Stephanie’s Child at The Green Room 42. (Photo: Matthew Wexler)
RuPaul has turned drag into a diamond mine, but with so many divas clamoring for the spotlight, audiences are often presented with cubic zirconia instead of the real deal. It’ll be a decade this February since the show first premiered, and now every Pride celebration, cabaret room, and queer-centric destination books drag talent. The result? Well, it’s all about managing expectations. If you enjoy lip-syncing and death drops your drag palate might be satisfied, but if you’re looking for the real deal, they’re few and far between. Fortunately, Stephanie’s Child — the drag pop vocal trio consisting of Jan Sport, Rosé, and Lagoona Bloo — has given birth to an electric drag genre where singing (and no small amount of comedy) reigns supreme. And audiences are lapping it up like Amanda Lapore is botox.
But if we scroll back the drag hands of time, it’s only fair to pay homage to the queens that came before Stephanie’s Child. Back in the day, shining stars like Joey Arias, Sherry Vine, and Raven-O used Bar d’O as their stomping ground — a smoky, intimate West Village club where you could witness live performance and kick back with an artsy crowd. The Green Room 42, tucked in the back corner of Yotel Times Square doesn’t quite have that underground feel, but with program director Daniel Dunlow at the helm and graffitied banquettes by Gabriel Israel, the venue is slowly making its mark for both established (Mean Girls’ Jennifer Simard just debuted her new show Stigma) and up-and-coming artists.
Stephanie’s Child recently returned to the venue and has been going strong since appearing on last year’s finale on NBC’s The Voice with Jesse J. Their Halloween themed show Heads Will Roll was packed with pop favorites like Brittany Spears’ “Toxic,” Michael Jackson’s “Thriller,” and even a sweet musical treat: “Candy Store” from Heathers The Musical.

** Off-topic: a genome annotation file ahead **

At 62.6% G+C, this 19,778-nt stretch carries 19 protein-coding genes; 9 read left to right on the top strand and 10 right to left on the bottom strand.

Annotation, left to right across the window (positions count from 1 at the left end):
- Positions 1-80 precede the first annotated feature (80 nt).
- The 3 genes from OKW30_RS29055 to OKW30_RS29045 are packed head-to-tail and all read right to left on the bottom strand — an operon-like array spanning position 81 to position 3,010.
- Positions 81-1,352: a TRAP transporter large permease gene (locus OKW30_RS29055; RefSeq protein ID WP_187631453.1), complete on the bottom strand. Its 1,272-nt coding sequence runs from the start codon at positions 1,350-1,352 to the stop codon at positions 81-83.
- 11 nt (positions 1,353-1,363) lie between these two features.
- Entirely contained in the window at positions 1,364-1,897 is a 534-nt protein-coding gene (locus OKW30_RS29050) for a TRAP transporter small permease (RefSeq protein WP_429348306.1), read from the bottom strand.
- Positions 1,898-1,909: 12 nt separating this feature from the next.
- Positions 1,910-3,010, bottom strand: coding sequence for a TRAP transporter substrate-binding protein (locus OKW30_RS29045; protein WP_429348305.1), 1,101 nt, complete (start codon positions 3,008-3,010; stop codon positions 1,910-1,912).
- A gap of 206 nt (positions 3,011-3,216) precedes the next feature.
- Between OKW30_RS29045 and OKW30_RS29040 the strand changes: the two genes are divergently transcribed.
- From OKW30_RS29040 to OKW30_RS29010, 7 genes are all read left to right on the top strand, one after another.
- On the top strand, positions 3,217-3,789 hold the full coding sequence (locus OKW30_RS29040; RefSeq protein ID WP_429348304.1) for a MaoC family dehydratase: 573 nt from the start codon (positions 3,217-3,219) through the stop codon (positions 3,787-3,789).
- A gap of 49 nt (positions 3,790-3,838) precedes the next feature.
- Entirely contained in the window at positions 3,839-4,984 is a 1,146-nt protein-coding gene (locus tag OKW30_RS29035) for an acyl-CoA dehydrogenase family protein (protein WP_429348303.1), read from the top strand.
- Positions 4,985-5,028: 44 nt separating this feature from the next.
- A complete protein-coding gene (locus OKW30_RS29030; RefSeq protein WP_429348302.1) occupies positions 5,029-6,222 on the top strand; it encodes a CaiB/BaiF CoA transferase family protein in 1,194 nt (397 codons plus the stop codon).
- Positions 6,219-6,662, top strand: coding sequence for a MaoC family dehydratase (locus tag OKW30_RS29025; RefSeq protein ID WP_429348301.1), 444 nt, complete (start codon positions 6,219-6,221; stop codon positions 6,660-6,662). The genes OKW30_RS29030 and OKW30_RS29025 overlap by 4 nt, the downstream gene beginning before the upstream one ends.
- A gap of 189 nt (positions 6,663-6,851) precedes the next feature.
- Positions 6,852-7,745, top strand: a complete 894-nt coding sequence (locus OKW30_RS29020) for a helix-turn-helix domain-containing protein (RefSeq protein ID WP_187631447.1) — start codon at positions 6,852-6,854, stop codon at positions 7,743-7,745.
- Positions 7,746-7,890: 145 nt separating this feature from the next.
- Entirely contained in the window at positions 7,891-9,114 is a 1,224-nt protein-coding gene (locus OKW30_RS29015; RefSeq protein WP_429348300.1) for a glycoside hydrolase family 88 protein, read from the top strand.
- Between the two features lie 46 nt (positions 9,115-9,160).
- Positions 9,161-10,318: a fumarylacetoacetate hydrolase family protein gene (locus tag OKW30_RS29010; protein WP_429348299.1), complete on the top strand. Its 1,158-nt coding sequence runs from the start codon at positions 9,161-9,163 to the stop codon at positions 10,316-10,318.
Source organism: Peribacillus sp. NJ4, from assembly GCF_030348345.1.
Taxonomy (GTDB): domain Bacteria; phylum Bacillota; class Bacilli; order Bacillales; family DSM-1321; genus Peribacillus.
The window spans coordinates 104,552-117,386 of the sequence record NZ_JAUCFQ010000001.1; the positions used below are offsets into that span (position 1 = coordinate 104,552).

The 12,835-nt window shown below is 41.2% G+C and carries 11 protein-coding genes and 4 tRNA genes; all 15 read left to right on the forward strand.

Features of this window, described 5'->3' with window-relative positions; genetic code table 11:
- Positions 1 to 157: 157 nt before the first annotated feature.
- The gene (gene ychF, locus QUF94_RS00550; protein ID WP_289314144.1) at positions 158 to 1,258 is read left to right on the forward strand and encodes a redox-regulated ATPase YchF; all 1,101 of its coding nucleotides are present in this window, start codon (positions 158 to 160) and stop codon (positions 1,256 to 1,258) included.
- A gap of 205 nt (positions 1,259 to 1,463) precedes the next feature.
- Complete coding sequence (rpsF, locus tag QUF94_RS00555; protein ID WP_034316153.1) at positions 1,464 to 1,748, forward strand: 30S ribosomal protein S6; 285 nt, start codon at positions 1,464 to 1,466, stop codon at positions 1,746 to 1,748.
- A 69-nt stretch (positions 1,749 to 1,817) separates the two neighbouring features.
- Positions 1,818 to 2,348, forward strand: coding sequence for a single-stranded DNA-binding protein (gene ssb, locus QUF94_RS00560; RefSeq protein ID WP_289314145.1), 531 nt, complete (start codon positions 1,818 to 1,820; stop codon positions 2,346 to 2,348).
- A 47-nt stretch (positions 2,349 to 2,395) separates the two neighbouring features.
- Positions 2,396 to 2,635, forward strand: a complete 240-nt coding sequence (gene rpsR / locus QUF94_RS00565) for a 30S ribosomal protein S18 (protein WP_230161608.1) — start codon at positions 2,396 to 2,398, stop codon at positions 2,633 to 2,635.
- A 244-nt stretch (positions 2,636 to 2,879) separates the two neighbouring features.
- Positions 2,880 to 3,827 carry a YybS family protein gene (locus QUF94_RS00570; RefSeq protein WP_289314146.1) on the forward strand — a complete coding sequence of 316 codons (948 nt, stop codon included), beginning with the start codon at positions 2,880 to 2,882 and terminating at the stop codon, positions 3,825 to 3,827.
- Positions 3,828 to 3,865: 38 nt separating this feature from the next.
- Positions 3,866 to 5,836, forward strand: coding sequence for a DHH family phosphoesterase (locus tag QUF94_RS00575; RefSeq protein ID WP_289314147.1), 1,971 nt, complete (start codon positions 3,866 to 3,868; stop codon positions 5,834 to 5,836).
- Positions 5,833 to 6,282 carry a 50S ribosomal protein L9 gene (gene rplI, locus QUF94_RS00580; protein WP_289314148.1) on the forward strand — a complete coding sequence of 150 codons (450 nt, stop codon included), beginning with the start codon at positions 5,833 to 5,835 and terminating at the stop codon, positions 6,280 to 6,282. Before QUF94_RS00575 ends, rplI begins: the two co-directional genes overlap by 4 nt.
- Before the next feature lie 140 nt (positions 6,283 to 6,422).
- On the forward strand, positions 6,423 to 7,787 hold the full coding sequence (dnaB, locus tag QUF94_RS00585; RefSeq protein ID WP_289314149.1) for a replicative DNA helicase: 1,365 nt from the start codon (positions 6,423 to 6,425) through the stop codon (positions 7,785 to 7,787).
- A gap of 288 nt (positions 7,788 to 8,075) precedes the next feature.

Costumed in gorgeous Rococo-style overcoats that quickly disappeared to reveal bedazzled corsets in their signature palette of rose, lavender and turquoise, the group bemoaned a major catastrophe when their costume designer went AWOL two days before the performance. But their drag family rallied to create the incredible garments, proving that drag sisters do really watch out for one another.
When not singing, the trio’s comedic bits ranged from biggest fears (clowns, cats and pigs on the ceiling) to favorite Halloween candy (hot tamales and sour patch kids, proven by the COSTCO-size bag they munched on through the entire show). Their impeccable timing — not easy with three big personalities — carried throughout the evening, which left room for improvisation among the spooky-themed banter. This included an audience-by-request segment, where they belted out three-part harmonies of Whitney Houston, Shania Twain, and more. Gratitude (and a few authentic tears) permeated the encore, a gorgeous rendition of Fleetwood Mac’s “Landslide.”
On the surface, drag may appear to be rhinestones, padding, and face painting, but Stephanie’s Child proves that it’s truly an art form, now rebirthed for a new generation.
Rachel York: Thank You for the Music
November 18, 7 p.m.
Paige Turner: Christmas is a Drag
December 18, 7 p.m.
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